Pupil Premium Information  2016-17

 

The government provide additional funds to all maintained schools under the Pupil Premium grant. All schools are required by the Department for Education to publish the amount of money they receive and detail how they intend to use this allocation over the current academic year. They also have to give details regarding how the previous year’s allocation was spent and the impact this had on raising standards at the school.

 

The Pupil Premium for 2016-17 will include:

 

•             Children who on the January 2015 School Census are known to have been eligible for Free School Meals (FSM) in any of the previous six years, as well as those first known to be eligible at January 2017. 

•             Children adopted from care.

•             Children of armed services personnel.

                                  

The fund is designed to support schools in ‘narrowing the attainment gap’ this is because traditionally children from more disadvantaged households tend to do significantly less well at school when measured by statutory examinations.  The allocation will be directly spent on raising standards of attainment and accelerating progress for all pupils who require additional support/ intervention in order to achieve the high educational targets we have set and achieve good progress or better, over the course of their time spent at school from their identified base lines. This includes the Pupil Premium group of pupils.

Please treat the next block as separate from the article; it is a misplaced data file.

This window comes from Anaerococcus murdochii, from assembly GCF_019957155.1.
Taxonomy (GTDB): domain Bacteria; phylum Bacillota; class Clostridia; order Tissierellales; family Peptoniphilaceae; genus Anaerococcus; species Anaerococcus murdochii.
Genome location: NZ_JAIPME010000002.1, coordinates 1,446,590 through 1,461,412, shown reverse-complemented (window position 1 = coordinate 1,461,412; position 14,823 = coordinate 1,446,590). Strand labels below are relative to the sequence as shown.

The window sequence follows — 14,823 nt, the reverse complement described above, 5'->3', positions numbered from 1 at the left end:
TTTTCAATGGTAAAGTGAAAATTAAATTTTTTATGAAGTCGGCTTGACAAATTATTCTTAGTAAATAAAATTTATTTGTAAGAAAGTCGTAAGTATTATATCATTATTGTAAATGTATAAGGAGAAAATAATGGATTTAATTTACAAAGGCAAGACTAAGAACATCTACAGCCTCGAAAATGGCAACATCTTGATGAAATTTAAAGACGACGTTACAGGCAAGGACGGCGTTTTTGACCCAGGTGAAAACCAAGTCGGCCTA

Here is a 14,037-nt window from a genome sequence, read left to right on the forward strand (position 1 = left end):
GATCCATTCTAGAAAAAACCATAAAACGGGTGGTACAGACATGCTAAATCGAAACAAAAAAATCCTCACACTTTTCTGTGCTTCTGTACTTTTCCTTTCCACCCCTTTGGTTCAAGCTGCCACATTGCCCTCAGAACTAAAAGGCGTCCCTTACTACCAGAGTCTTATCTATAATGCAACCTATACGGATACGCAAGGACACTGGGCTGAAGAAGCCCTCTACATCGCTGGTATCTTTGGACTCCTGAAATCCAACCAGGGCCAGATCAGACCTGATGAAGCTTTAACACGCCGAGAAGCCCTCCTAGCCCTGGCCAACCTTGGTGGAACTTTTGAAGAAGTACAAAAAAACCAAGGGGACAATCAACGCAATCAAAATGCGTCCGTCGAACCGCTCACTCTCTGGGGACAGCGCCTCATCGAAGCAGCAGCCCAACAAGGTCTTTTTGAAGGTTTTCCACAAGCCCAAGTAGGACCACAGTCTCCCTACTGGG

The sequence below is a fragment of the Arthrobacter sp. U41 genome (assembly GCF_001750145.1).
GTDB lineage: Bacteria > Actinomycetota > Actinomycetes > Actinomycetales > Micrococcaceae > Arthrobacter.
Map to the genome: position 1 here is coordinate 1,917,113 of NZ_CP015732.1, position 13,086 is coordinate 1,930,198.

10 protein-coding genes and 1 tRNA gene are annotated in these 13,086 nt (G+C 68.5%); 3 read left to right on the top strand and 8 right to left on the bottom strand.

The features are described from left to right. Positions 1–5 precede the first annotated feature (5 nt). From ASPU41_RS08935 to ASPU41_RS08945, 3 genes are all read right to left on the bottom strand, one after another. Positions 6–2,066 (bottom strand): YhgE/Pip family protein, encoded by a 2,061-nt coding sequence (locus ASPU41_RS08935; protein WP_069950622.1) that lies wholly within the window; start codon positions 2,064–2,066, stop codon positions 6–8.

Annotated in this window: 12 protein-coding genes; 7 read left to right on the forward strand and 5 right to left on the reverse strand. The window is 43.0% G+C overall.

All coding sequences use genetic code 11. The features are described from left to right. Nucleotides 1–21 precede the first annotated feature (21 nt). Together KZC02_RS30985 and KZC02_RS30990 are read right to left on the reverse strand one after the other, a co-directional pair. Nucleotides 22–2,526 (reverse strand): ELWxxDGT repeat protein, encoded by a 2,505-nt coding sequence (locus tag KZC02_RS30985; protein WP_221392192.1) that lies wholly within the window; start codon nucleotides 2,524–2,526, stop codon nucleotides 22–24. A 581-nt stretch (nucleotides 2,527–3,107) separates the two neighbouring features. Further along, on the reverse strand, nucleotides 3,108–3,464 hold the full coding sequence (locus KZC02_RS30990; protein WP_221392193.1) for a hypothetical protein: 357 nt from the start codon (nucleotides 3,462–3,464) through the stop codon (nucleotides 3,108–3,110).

We have facilitated an additional education programme for each child identified as requiring intervention. This has required significant additional staffing on top of our normal teaching compliment. We have employed several highly qualified and experienced teachers to deliver targeted ‘in-class’ small group interventions for reading, writing and maths and as well as small group and 1:1 support.  

 

Our Nurture team also work carefully to help alleviating problems outside school support so that children feel safe and able to access their education.  They also support children and families in improving punctuality and attendance.

 

Pupil Premium money has also been directed towards supporting an additional extra -curricular enrichment programme on top of the normal activities. The programme was designed to build self -esteem, confidence, health and fitness as well as support emotional well -being. All FSM children have been entitled to breakfast and after school clubs free of charge and well as many educational visits, either at a greatly reduced cost or free of charge.  These have supported the academic work done in school. We have also invested in ICT to encourage independence and engagement in learning. There is a strong link between these enrichment programmes and pupil attitude, attainment and attendance, which all impacts positively on raising standards and narrowing the gap.